Knowing my ideal hybrid situation now will hopefully get me at least one of the three. Now that I know what to ask for, it’ll be easier to get something!
While I was on the road last week I ran the production for my buddy’s in person show. I’ve been running the production for his virtual show, so I know his show well. I can’t imaging having to run tech for a show I’ve never seen off of a cue sheet!
One of the cool things about doing virtual shows is that it’s taken a bit of the mystery out of using production elements in my show. Typically I’m a one person operation, so one of the challenges for me was how to use video projection.
Here’s what I did the other night:
The ATEM mini camera switcher that I’ve recently added to my virtual shows, I used for the camera feed in my in person show the other night.
I simply used the Fade To Black (FTB) button on the right to turn the video projection on or off. This was on the floor and luckily due to the placement of the button, it was easy to tap with my toe!
This allowed me to add the camera and be able to easily control it without adding a laptop and running the Media Star software to the mix. I’m not opposed to using a laptop as part of my show production…but this is a lot smaller and more convenient for smaller shows.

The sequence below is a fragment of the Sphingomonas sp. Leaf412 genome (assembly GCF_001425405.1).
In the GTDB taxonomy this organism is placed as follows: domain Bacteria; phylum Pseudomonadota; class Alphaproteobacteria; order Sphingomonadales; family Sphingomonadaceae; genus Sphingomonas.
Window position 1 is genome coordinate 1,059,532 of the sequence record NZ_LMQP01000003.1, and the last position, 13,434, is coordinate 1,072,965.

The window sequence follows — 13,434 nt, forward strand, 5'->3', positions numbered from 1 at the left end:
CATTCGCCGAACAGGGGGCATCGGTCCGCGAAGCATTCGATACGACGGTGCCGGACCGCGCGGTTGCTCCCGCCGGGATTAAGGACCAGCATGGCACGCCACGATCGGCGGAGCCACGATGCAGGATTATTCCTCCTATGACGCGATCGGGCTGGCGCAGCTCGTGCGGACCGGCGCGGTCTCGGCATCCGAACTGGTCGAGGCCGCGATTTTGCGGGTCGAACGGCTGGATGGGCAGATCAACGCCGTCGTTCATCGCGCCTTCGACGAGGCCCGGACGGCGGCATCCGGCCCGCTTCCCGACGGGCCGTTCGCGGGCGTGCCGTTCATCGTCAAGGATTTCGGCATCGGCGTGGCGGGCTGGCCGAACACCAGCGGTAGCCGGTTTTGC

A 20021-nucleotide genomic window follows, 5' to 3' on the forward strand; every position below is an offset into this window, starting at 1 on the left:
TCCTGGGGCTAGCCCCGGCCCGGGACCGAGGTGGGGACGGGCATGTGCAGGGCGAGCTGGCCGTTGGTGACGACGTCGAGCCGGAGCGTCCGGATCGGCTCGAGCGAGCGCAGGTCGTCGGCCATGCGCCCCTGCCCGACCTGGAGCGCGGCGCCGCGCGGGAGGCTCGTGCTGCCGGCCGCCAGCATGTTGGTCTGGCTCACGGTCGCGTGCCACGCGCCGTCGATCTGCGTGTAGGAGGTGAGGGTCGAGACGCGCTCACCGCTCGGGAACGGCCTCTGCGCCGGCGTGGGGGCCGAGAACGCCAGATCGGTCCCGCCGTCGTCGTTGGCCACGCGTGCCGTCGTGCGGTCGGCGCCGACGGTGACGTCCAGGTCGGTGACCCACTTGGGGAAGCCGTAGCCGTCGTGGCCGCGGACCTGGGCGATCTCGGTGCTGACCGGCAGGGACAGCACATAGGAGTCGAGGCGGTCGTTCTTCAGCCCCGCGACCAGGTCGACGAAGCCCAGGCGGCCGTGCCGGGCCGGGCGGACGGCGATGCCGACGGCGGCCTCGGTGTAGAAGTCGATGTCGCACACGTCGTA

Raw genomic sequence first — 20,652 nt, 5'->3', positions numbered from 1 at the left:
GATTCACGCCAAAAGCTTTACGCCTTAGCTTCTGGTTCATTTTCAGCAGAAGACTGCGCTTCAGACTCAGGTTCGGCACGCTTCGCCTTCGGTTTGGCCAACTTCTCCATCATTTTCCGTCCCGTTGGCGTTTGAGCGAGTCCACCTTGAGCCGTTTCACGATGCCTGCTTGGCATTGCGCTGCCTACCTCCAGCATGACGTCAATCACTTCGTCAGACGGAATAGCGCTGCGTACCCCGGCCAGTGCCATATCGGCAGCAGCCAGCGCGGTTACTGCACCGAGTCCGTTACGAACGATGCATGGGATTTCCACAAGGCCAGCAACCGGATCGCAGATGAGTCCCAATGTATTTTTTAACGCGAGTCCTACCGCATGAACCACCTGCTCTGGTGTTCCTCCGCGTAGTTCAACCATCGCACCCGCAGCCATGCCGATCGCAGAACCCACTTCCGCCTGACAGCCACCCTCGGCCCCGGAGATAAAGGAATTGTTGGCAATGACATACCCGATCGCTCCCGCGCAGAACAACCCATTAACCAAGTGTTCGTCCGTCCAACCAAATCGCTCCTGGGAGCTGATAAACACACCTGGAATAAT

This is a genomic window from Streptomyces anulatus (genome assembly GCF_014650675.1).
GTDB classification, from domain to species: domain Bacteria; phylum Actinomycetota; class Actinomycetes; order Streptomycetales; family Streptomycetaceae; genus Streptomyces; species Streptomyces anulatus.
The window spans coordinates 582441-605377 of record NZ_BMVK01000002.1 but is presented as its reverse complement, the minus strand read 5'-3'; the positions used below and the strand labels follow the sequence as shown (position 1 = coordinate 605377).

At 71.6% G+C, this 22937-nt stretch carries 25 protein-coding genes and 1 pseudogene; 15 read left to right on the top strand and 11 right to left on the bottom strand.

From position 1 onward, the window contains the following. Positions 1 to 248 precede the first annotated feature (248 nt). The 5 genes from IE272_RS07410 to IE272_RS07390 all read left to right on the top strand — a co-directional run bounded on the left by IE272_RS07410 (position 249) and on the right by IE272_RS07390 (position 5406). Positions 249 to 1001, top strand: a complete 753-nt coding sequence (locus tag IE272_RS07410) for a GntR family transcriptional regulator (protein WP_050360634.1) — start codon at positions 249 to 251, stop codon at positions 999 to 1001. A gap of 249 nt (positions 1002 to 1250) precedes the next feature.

Last night I was playing with a set of mini cups and balls that I have. This particular set was made by Leo Smesters. These are a great little set, however honestly I don’t have much of a use for them. When I originally bought them I had an idea, but haven’t done much with them.
I had the idea of doing a vertical three shell game. The ball would switch places vertically while the cups were stacked. Here’s a quick video of the basic idea:
There’s a little bit more to the full idea I have. Right now the cups are ungimmicked and they will stay that way. However the balls have magnets in them and they stick to each other through the cup. So the cups can sort of function like a chop cup or regular cup depending on the positions of the two balls.